• Factitious Virtue

    Author:
    Mark Alfano
    Year of Dissertation:
    2011
    Program:
    Philosophy
    Advisor:
    Jesse Prinz
    Abstract:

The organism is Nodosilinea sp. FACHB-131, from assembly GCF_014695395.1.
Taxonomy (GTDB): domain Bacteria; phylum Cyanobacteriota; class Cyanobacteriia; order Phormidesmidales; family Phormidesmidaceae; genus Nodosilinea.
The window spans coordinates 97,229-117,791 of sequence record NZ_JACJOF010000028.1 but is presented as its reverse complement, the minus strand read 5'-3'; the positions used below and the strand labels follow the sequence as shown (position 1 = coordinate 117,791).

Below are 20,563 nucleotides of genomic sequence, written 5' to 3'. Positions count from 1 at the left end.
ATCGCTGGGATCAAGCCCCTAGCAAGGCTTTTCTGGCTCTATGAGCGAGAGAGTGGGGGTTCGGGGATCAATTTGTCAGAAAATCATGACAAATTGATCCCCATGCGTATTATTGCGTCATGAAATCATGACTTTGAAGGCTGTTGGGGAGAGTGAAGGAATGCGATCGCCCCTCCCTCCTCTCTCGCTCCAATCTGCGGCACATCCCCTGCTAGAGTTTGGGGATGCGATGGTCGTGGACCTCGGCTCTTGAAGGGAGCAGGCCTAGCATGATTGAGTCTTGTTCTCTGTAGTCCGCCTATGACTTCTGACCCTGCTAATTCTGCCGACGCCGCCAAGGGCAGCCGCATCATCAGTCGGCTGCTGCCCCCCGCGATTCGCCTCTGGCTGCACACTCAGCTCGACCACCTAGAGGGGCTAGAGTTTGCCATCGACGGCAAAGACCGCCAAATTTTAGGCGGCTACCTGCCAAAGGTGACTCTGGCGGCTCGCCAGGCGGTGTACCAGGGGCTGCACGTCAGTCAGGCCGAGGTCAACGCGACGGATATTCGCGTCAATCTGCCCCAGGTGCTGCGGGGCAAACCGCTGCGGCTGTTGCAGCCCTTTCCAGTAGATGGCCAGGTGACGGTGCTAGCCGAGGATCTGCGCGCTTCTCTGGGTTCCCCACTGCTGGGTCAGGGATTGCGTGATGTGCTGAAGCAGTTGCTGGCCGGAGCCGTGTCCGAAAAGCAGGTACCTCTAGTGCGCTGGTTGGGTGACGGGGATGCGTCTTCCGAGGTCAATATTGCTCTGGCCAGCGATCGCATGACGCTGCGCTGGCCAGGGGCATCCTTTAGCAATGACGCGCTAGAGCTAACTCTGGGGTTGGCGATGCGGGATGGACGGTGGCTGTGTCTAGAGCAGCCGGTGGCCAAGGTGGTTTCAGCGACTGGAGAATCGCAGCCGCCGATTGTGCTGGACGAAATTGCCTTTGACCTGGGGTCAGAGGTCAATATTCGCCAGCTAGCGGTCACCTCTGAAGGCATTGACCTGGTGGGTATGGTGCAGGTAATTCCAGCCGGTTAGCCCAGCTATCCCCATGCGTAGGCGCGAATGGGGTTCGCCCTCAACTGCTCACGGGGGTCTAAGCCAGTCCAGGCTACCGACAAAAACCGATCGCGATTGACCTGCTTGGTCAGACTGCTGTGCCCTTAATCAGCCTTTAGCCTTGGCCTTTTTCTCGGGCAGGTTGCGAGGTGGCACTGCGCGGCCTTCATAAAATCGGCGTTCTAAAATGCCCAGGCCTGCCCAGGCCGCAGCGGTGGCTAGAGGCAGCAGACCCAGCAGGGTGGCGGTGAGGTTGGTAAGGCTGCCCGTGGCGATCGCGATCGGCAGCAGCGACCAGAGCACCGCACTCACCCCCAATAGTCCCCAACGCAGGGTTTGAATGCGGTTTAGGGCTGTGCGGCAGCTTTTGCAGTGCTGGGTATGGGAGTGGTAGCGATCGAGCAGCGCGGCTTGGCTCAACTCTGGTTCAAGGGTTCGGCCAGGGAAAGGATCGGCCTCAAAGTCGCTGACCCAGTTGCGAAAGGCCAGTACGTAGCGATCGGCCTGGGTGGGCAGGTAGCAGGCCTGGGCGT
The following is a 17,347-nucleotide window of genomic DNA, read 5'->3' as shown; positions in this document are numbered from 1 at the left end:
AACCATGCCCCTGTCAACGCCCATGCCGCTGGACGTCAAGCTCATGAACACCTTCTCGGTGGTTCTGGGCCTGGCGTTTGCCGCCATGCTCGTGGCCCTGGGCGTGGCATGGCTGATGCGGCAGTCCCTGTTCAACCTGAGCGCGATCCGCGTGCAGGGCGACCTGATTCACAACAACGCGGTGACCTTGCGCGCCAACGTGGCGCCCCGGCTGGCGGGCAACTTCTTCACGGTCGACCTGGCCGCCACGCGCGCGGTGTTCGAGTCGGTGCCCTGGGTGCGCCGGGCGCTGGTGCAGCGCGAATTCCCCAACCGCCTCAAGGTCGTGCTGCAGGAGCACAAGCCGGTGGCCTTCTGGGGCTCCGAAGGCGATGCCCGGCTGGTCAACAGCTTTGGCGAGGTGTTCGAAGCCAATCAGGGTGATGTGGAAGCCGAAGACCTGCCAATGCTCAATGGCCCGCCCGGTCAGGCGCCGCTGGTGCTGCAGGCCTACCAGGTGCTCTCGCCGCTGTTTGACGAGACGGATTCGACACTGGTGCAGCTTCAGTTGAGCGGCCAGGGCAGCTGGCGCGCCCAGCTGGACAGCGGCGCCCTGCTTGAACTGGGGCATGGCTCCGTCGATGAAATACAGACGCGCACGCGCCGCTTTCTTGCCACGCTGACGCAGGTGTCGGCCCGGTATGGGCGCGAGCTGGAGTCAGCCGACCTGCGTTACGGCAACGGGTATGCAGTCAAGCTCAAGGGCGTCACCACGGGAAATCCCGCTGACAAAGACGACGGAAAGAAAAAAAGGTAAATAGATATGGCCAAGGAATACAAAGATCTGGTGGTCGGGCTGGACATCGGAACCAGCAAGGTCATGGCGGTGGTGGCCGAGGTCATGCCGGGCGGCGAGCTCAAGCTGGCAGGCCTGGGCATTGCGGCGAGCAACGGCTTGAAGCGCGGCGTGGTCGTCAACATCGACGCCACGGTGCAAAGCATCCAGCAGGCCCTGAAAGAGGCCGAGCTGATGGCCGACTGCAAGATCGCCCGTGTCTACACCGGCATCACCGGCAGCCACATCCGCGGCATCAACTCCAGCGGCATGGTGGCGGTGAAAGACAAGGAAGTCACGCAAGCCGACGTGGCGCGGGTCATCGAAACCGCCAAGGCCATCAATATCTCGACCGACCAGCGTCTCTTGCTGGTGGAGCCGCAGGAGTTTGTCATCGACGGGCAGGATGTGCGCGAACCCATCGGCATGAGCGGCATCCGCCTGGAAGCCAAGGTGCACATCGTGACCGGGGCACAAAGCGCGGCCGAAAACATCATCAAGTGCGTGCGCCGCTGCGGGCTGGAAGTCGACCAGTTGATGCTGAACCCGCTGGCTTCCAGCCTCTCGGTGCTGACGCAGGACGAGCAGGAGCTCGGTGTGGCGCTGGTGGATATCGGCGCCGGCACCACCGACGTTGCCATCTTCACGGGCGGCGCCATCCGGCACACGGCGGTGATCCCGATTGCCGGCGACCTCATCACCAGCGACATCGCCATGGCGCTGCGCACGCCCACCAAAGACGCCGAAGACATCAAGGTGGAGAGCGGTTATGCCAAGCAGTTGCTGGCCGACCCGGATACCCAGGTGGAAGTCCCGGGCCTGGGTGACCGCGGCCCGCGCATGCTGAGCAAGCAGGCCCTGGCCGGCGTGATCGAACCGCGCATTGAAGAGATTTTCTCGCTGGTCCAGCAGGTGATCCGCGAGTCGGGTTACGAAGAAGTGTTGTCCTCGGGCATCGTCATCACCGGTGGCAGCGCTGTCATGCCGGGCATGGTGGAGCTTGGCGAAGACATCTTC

The primary aim of this project is to argue that empirical challenges to moral theories like virtue ethics should be co-opted rather than resisted. Virtue ethics has much to offer. Its vision of a flourishing life seems a better object of moral contemplation and evaluation than the sometimes dry rules of deontology and consequentialism; its focus on "thick" concepts like honesty and courage seems to bridge the is/ought gap; its weaving together of reasons and motivations obviates concerns about moral schizophrenia. Furthermore, the virtue ethical account of action paints a detailed picture of sensitivity to reasons, careful and correct construal of ambiguous information, and thoughtful deliberation. Recently, however, philosophers informed by the situationist tradition in social psychology have begun to question the empirical presuppositions of virtue ethics, and a cottage industry has grown up around attacking and defending their arguments. To move the debate forward, I develop a comprehensive list of the empirical presuppositions of virtue ethics, the most contentious items of which are consistency (if an agent possesses a virtue sensitive to reason r, then she responds to r whenever it is relevant), explanatory power (if an agent possesses a virtue, then reference to that virtue sometimes explains her behavior), predictive power (if an agent possesses a virtue, then reference to that virtue sometimes enables prediction of her behavior), and egalitarianism (almost anyone can be virtuous). The empirical challenge relates to the conjunction of these four claims. Nearly a century of studies in social psychology has shown that most people respond primarily not to the reasons there are for them to act on a given occasion but to situational factors like ambient sounds, ambient smells, moods and emotions, and presence of bystanders. These morally irrelevant but causally powerful factors can be unified under the heading of attentional focus: loud and annoying sounds, unpleasant smells, negative moods and emotions, and the presence of bystanders all lead to the focusing of attention on a small number of situational features, while their opposites lead to the dilation of attention. When their attention is focused, people exhibit inattentional blindness, which leads them to miss or misconstrue important moral features of their situations. Insensible to the reasons there are for them to act, they deliberate poorly (if at all) and act in violation of virtue. Situationist psychology does not just deny character traits. It also explains away the strongly felt intuition that there are character traits, invoking a virtual pantheon of gods of error and ignorance that includes the power of (mis)construal (misinterpreting ambiguous information as evidence for character traits), selection bias (using non-representative samples of behavior, thus overlook cases where people act in violation of traits), availability bias (assuming that first impressions are representative), and confirmation bias (seeking and using only evidence that confirms first impressions). These mechanisms guarantee that intuition would lead us to believe in traits even if traits did not exist. Since one does not know that p if one would believe p were it false, we cannot know on the basis of intuitions that character traits exist. Three primary responses to the situationist critique can be identified in the literature. The dodge: virtue is a rare ideal, so data showing that most people are not virtuous is moot. The counterattack: the data do not support the situationist critique. The retreat: although the situationist critique shows that global traits do not exist, a naturalistic theory of virtue can still be formulated in terms of actions or local traits. Unfortunately, most versions of these arguments are either unsound or give up the consistency, explanatory power, predictive power, or egalitarianism of virtue. The dodge, for instance, is an outright denial of egalitarianism. Most versions of the counterattack fail to individuate virtues by their characteristic reasons, and thus are morally inadequate; others appeal to unreliable intuitions. Two compatible tactics for dealing with the challenge, however, do emerge from this literature: an emphasis on what I call the portability of context and a shift from situation-consumerism to situation-producerism. By recognizing the power of situations and identifying the types of situations (not) conducive to behavior in accordance with virtue, one can strategically seek (avoid) situations likely to lead to (non-)virtuous actions. And by recognizing the causal dialectic between agents and situations, one can shift to thinking of agents as active producers rather than passive consumers of situations - a point of view that encourages the creation of situations conducive to action in accordance with virtue. Along these lines, I argue that virtue (though not vice) attributions of the right sort should be made regardless of their truth-value. Drawing on formal work in multi-agent epistemic logic and empirical studies in social psychology, consumer research, and behavioral economics, I show that the plausible, public attribution of virtuous traits induces both identification with those traits and belief that others expect one to act in trait-consonant ways, which in turn leads to trait-consonant behavior. The notions of placebo effects and self-fulfilling prophecies are instructive parallels to virtue-labeling. Thinking of virtue attributions merely as true or false is too limited. We must recognize in addition a third category: factitious attributions, which become true by being plausibly, publicly announced. In another example of the portability of context and situation-producerism, I present a novel theory of social distance in terms of potential for interaction, group identity, and information. This theory draws support from recent work by experimental psychologists and economists, as well as an experiment that I myself conducted. By manipulating heuristics that track social distance, agents can be led systematically to underestimate it, which in turn leads to elevated levels of behavior in accordance with virtue.